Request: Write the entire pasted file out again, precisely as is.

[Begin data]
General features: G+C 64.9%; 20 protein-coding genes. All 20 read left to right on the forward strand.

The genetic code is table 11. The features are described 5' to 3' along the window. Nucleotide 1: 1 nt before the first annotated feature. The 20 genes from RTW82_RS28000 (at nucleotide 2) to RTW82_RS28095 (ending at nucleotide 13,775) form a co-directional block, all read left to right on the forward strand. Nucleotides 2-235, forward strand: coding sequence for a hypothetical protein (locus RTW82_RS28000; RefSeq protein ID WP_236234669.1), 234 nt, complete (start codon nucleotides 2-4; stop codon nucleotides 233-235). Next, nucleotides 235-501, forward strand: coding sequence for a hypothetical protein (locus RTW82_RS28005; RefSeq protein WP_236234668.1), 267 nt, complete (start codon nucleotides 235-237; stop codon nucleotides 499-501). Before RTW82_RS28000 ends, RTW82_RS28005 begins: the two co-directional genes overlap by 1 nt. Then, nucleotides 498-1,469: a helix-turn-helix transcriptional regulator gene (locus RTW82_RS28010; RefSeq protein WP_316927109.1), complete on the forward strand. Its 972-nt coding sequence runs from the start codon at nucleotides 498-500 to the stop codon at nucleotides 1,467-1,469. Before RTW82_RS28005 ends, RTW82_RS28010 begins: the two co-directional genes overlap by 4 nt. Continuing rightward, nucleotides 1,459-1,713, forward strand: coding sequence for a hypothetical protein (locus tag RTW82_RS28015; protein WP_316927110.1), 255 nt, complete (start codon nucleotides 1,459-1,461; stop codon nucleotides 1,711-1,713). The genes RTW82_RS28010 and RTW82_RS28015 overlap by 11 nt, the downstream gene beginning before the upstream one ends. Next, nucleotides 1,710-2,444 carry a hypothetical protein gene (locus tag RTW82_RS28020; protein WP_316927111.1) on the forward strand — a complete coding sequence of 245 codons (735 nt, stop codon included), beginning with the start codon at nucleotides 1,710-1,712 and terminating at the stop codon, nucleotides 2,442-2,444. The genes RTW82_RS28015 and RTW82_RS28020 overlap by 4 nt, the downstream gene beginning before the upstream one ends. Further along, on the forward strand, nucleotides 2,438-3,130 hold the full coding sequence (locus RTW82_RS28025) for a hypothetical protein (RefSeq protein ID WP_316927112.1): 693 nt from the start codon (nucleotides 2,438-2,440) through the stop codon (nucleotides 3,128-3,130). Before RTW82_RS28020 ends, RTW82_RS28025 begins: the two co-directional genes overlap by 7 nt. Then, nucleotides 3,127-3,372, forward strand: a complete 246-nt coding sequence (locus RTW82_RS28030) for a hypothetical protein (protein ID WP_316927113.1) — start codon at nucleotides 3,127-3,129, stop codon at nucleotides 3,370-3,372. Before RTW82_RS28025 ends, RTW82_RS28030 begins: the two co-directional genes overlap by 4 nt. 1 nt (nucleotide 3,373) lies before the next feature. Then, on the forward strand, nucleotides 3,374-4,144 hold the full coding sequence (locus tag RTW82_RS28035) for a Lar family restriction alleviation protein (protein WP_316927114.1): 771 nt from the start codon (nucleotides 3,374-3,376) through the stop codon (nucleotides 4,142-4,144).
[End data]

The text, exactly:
General features: G+C 64.9%; 20 protein-coding genes. All 20 read left to right on the forward strand.

The genetic code is table 11. The features are described 5' to 3' along the window. Nucleotide 1: 1 nt before the first annotated feature. The 20 genes from RTW82_RS28000 (at nucleotide 2) to RTW82_RS28095 (ending at nucleotide 13,775) form a co-directional block, all read left to right on the forward strand. Nucleotides 2-235, forward strand: coding sequence for a hypothetical protein (locus RTW82_RS28000; RefSeq protein ID WP_236234669.1), 234 nt, complete (start codon nucleotides 2-4; stop codon nucleotides 233-235). Next, nucleotides 235-501, forward strand: coding sequence for a hypothetical protein (locus RTW82_RS28005; RefSeq protein WP_236234668.1), 267 nt, complete (start codon nucleotides 235-237; stop codon nucleotides 499-501). Before RTW82_RS28000 ends, RTW82_RS28005 begins: the two co-directional genes overlap by 1 nt. Then, nucleotides 498-1,469: a helix-turn-helix transcriptional regulator gene (locus RTW82_RS28010; RefSeq protein WP_316927109.1), complete on the forward strand. Its 972-nt coding sequence runs from the start codon at nucleotides 498-500 to the stop codon at nucleotides 1,467-1,469. Before RTW82_RS28005 ends, RTW82_RS28010 begins: the two co-directional genes overlap by 4 nt. Continuing rightward, nucleotides 1,459-1,713, forward strand: coding sequence for a hypothetical protein (locus tag RTW82_RS28015; protein WP_316927110.1), 255 nt, complete (start codon nucleotides 1,459-1,461; stop codon nucleotides 1,711-1,713). The genes RTW82_RS28010 and RTW82_RS28015 overlap by 11 nt, the downstream gene beginning before the upstream one ends. Next, nucleotides 1,710-2,444 carry a hypothetical protein gene (locus tag RTW82_RS28020; protein WP_316927111.1) on the forward strand — a complete coding sequence of 245 codons (735 nt, stop codon included), beginning with the start codon at nucleotides 1,710-1,712 and terminating at the stop codon, nucleotides 2,442-2,444. The genes RTW82_RS28015 and RTW82_RS28020 overlap by 4 nt, the downstream gene beginning before the upstream one ends. Further along, on the forward strand, nucleotides 2,438-3,130 hold the full coding sequence (locus RTW82_RS28025) for a hypothetical protein (RefSeq protein ID WP_316927112.1): 693 nt from the start codon (nucleotides 2,438-2,440) through the stop codon (nucleotides 3,128-3,130). Before RTW82_RS28020 ends, RTW82_RS28025 begins: the two co-directional genes overlap by 7 nt. Then, nucleotides 3,127-3,372, forward strand: a complete 246-nt coding sequence (locus RTW82_RS28030) for a hypothetical protein (protein ID WP_316927113.1) — start codon at nucleotides 3,127-3,129, stop codon at nucleotides 3,370-3,372. Before RTW82_RS28025 ends, RTW82_RS28030 begins: the two co-directional genes overlap by 4 nt. 1 nt (nucleotide 3,373) lies before the next feature. Then, on the forward strand, nucleotides 3,374-4,144 hold the full coding sequence (locus tag RTW82_RS28035) for a Lar family restriction alleviation protein (protein WP_316927114.1): 771 nt from the start codon (nucleotides 3,374-3,376) through the stop codon (nucleotides 4,142-4,144).